Friday, June 30, 2006


A couple of gems lurk among the batty Whorfisms of Orwell's "Politics and the English Language," among them this:

From to time one can even, if one jeers loudly enough, send some worn-out and useless phrase -- some jackboot, Achilles' heel, hotbed, melting pot, acid test, veritable inferno, or other lump of verbal refuse -- into the dustbin where it belongs.

Which grows from the first of his six Rules for Writing Not Awfully, "Never use a metaphor, simile, or other figure of speech which you are used to seeing in print." Attention to same would have headed off Thursday's "Up, up and away,"* and it would have raised some questions about this lede from today as well:

Health professionals need the help of parents to counter the obesity epidemic, a federal health official said yesterday at a statewide conference focused on battling the bulge.

Struck by the originality of the battle/bulge thing? So's every other writer across this great land of ours:

The reports are the city's latest weapon in the battle of the bulge among schoolchildren -- one in four of whom is considered obese. (New York Post, June 23)

"I challenged all my brothers and sisters to do it. They're all kind of fighting the battle of the bulge, too," she said. (AP, June 22)

"I'm looking for someone who's ready to join my side and win the battle of the bulge,'' wrote one chubby slacker from Denver on Craigslist. (Seattle P-I, June 15)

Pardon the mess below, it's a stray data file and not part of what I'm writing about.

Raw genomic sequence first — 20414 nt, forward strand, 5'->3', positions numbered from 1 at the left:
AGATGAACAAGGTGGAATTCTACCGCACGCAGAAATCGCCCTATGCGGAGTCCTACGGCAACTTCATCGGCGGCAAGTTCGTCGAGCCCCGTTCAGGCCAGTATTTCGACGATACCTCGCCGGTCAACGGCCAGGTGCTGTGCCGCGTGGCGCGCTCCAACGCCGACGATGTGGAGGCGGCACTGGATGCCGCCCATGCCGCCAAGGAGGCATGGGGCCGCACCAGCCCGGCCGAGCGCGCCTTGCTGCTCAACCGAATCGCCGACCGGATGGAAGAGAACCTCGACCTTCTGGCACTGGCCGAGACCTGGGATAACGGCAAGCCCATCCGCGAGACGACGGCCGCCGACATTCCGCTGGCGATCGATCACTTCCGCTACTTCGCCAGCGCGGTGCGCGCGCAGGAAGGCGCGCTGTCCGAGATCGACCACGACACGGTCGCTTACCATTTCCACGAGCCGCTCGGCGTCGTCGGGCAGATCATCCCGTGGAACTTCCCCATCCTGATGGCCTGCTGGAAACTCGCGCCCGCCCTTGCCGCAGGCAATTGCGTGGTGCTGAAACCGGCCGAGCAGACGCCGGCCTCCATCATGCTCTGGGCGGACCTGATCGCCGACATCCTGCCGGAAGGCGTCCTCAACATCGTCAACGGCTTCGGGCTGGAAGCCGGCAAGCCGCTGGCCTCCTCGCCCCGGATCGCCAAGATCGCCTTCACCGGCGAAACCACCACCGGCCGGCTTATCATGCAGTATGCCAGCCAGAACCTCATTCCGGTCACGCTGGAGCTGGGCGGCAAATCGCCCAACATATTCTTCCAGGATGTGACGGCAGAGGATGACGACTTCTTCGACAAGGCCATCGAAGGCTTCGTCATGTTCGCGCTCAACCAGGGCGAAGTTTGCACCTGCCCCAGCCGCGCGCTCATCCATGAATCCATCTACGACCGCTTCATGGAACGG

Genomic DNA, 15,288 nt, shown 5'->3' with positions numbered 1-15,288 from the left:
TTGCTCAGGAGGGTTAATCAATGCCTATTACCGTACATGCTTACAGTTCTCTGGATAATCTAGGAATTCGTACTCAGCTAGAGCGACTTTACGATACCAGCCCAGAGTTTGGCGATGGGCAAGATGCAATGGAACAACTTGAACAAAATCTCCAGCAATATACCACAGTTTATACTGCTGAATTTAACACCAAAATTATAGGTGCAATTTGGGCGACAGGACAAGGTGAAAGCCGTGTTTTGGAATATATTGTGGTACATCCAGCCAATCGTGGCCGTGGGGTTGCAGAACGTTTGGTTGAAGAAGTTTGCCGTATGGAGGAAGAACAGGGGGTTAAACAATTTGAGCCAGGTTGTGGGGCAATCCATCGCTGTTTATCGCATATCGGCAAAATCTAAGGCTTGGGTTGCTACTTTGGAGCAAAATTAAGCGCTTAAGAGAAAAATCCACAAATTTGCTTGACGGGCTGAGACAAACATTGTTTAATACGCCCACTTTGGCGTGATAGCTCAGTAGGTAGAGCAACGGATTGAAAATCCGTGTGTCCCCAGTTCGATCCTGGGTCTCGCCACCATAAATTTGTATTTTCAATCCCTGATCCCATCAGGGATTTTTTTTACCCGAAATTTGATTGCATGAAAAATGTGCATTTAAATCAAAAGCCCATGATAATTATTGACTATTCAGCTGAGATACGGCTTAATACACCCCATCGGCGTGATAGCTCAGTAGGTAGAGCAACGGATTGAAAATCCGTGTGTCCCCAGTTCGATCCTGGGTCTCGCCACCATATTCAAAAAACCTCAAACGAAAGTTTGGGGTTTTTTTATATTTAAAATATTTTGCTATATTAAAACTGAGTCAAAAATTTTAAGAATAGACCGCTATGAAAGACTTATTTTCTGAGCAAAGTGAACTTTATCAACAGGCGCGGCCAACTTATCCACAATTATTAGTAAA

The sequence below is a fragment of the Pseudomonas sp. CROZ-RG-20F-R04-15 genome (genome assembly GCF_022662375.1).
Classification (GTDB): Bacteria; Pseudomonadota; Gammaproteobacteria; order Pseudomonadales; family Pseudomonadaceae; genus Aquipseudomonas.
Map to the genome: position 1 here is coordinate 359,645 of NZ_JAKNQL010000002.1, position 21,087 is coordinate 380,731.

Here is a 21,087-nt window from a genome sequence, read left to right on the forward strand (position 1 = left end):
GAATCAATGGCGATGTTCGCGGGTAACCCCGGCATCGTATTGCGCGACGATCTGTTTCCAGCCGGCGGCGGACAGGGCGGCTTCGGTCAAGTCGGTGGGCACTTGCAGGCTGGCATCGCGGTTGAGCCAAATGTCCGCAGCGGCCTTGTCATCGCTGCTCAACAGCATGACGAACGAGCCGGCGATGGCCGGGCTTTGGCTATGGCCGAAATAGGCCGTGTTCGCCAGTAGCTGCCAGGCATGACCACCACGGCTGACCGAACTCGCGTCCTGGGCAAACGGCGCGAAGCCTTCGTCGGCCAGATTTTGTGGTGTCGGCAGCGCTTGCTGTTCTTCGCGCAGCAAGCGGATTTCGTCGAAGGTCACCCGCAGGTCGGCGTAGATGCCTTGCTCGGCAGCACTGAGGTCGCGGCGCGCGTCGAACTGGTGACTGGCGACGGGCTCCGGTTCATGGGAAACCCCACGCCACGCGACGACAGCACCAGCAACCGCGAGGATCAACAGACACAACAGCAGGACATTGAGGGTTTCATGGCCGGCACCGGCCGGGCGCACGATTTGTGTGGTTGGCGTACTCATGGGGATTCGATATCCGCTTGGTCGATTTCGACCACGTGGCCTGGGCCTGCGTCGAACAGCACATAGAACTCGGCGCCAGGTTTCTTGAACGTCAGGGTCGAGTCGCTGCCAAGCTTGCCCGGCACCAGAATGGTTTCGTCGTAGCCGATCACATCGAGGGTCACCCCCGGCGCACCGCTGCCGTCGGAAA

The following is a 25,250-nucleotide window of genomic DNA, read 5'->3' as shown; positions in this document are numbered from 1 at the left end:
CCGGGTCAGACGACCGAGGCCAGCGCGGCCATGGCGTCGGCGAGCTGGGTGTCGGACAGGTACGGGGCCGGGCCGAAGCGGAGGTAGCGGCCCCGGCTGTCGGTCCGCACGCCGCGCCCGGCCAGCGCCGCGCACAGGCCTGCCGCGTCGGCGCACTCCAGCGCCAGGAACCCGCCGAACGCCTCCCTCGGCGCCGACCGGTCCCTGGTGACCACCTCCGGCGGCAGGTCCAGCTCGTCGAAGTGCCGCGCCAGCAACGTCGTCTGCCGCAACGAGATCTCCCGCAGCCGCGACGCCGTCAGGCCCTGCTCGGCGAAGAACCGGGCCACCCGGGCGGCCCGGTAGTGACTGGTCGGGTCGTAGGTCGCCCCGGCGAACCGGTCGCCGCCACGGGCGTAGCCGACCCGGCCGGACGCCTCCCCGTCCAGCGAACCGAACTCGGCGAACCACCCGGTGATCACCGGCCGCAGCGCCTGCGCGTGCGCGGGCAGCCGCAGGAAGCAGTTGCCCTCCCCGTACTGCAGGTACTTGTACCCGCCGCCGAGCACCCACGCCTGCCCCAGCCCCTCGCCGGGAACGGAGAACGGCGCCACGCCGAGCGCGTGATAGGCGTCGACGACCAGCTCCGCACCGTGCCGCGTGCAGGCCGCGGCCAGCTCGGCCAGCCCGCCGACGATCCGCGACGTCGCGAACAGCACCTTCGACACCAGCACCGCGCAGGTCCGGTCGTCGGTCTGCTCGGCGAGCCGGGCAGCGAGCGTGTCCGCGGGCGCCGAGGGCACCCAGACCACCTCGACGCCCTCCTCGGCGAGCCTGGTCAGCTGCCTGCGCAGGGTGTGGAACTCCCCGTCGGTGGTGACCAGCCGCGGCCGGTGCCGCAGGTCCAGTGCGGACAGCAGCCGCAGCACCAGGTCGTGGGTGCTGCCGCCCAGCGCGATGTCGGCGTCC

Restaurants could become an important ally in this contemporary battle of the bulge. (Columbus Dispatch, June 10)

In between the battles of the bulge and the bizarre behavior he exhibited on the bayou - Sullivan was de-activated for a game in Atlanta in 2004 when he crashed the press box buffet before kickoff - New Orleans' coaches continued to be smitten by his potential. (The Patriot Ledger, June 6)

Exercise is far more crucial than eating less to winning the battle of the bulge, a leading obesity researcher told a national convention of health experts in Denver last week. (Denver Post, June 6)

The nonbinding recommendations, part of a 134-page report by the nonprofit Keystone Center in Colorado, are designed to get the government more help from the food industry in the battle of the bulge. (Dallas Morning News, June 3)

In books, lectures, and personal crusades, Nestle has positioned herself in the forefront of America's battle with the bulge. (Christian Science Monitor, June 1)

It's in heds too:

Center to fight battle of bulge (KC Star, June 20)

Battle of bulge (New York Post, June 5)

FDA drafting eateries to win battle of bulge (Rocky Mountain News, June 3)

Castillo fighting battle of the bulge (Boston Globe, June 1)

And how bad is it on the other side of the planet? The cousins in Hobart apparently have a quota to get rid of by the end of the fiscal year:

Crime fighters take on battle of bulge (Hobart Mercury, June 29)

In a union that spans the battle of the bulge, Swiss food giant and snack maker Nestle is buying weight-loss company Jenny Craig. (Hobart Mercury, June 20).

The company is in a battle of the bulge with unions and health experts over a national recruitment campaign that expressly excludes those on the weighty side. (Hobart Mercury, June 19).

Let's give old Orwell his meed on this one. Save "Battle of the Bulge" for when you need it (copyeds, your task here is the Bidding unto the Good), and that won't be a diet story.

* For a review of an exhibit on Dadaism in the Sunday funnies, of course, "Oop, Arp and Away" will do just fine.


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